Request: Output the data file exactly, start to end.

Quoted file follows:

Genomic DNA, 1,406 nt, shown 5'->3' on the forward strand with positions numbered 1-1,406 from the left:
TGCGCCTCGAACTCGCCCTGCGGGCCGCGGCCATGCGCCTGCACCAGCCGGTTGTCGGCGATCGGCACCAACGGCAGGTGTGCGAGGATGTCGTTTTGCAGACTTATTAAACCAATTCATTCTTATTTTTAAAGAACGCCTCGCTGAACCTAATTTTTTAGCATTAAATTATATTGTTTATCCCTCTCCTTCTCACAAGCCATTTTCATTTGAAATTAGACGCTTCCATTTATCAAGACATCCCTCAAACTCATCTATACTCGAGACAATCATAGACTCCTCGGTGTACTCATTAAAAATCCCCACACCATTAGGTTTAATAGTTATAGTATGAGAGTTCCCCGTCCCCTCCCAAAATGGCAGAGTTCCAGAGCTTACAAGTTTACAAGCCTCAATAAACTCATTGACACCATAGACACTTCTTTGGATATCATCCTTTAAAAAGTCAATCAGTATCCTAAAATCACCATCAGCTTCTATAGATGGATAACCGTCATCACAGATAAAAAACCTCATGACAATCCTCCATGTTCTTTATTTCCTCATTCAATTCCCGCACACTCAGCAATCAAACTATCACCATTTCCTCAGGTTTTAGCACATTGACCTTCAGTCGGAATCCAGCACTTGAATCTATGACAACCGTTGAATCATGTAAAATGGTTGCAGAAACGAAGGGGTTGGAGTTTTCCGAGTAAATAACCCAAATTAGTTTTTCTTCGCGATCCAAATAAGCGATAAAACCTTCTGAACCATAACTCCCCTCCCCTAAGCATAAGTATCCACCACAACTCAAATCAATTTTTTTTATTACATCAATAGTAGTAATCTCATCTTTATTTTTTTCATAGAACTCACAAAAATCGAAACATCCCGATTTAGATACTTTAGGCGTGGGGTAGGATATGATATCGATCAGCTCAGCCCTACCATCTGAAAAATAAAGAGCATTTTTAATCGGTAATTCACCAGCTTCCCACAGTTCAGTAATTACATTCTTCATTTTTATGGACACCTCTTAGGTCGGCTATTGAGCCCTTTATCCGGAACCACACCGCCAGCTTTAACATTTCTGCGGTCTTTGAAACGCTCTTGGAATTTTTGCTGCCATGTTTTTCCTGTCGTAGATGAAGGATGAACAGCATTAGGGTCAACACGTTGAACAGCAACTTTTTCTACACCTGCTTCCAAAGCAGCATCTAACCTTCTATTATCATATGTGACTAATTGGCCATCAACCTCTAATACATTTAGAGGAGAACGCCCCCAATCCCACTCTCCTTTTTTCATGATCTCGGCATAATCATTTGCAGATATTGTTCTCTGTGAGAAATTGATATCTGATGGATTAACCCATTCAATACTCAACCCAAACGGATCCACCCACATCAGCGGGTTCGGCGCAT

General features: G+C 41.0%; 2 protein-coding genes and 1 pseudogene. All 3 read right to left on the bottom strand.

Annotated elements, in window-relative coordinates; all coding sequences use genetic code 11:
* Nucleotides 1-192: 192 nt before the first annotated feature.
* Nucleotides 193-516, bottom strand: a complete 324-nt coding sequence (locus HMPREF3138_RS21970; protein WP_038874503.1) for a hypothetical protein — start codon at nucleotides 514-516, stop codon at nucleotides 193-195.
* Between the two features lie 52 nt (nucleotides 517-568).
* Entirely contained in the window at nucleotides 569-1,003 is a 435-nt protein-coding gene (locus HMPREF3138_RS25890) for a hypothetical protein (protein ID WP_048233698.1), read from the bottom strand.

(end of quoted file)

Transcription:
Genomic DNA, 1,406 nt, shown 5'->3' on the forward strand with positions numbered 1-1,406 from the left:
TGCGCCTCGAACTCGCCCTGCGGGCCGCGGCCATGCGCCTGCACCAGCCGGTTGTCGGCGATCGGCACCAACGGCAGGTGTGCGAGGATGTCGTTTTGCAGACTTATTAAACCAATTCATTCTTATTTTTAAAGAACGCCTCGCTGAACCTAATTTTTTAGCATTAAATTATATTGTTTATCCCTCTCCTTCTCACAAGCCATTTTCATTTGAAATTAGACGCTTCCATTTATCAAGACATCCCTCAAACTCATCTATACTCGAGACAATCATAGACTCCTCGGTGTACTCATTAAAAATCCCCACACCATTAGGTTTAATAGTTATAGTATGAGAGTTCCCCGTCCCCTCCCAAAATGGCAGAGTTCCAGAGCTTACAAGTTTACAAGCCTCAATAAACTCATTGACACCATAGACACTTCTTTGGATATCATCCTTTAAAAAGTCAATCAGTATCCTAAAATCACCATCAGCTTCTATAGATGGATAACCGTCATCACAGATAAAAAACCTCATGACAATCCTCCATGTTCTTTATTTCCTCATTCAATTCCCGCACACTCAGCAATCAAACTATCACCATTTCCTCAGGTTTTAGCACATTGACCTTCAGTCGGAATCCAGCACTTGAATCTATGACAACCGTTGAATCATGTAAAATGGTTGCAGAAACGAAGGGGTTGGAGTTTTCCGAGTAAATAACCCAAATTAGTTTTTCTTCGCGATCCAAATAAGCGATAAAACCTTCTGAACCATAACTCCCCTCCCCTAAGCATAAGTATCCACCACAACTCAAATCAATTTTTTTTATTACATCAATAGTAGTAATCTCATCTTTATTTTTTTCATAGAACTCACAAAAATCGAAACATCCCGATTTAGATACTTTAGGCGTGGGGTAGGATATGATATCGATCAGCTCAGCCCTACCATCTGAAAAATAAAGAGCATTTTTAATCGGTAATTCACCAGCTTCCCACAGTTCAGTAATTACATTCTTCATTTTTATGGACACCTCTTAGGTCGGCTATTGAGCCCTTTATCCGGAACCACACCGCCAGCTTTAACATTTCTGCGGTCTTTGAAACGCTCTTGGAATTTTTGCTGCCATGTTTTTCCTGTCGTAGATGAAGGATGAACAGCATTAGGGTCAACACGTTGAACAGCAACTTTTTCTACACCTGCTTCCAAAGCAGCATCTAACCTTCTATTATCATATGTGACTAATTGGCCATCAACCTCTAATACATTTAGAGGAGAACGCCCCCAATCCCACTCTCCTTTTTTCATGATCTCGGCATAATCATTTGCAGATATTGTTCTCTGTGAGAAATTGATATCTGATGGATTAACCCATTCAATACTCAACCCAAACGGATCCACCCACATCAGCGGGTTCGGCGCAT

General features: G+C 41.0%; 2 protein-coding genes and 1 pseudogene. All 3 read right to left on the bottom strand.

Annotated elements, in window-relative coordinates; all coding sequences use genetic code 11:
* Nucleotides 1-192: 192 nt before the first annotated feature.
* Nucleotides 193-516, bottom strand: a complete 324-nt coding sequence (locus HMPREF3138_RS21970; protein WP_038874503.1) for a hypothetical protein — start codon at nucleotides 514-516, stop codon at nucleotides 193-195.
* Between the two features lie 52 nt (nucleotides 517-568).
* Entirely contained in the window at nucleotides 569-1,003 is a 435-nt protein-coding gene (locus HMPREF3138_RS25890) for a hypothetical protein (protein ID WP_048233698.1), read from the bottom strand.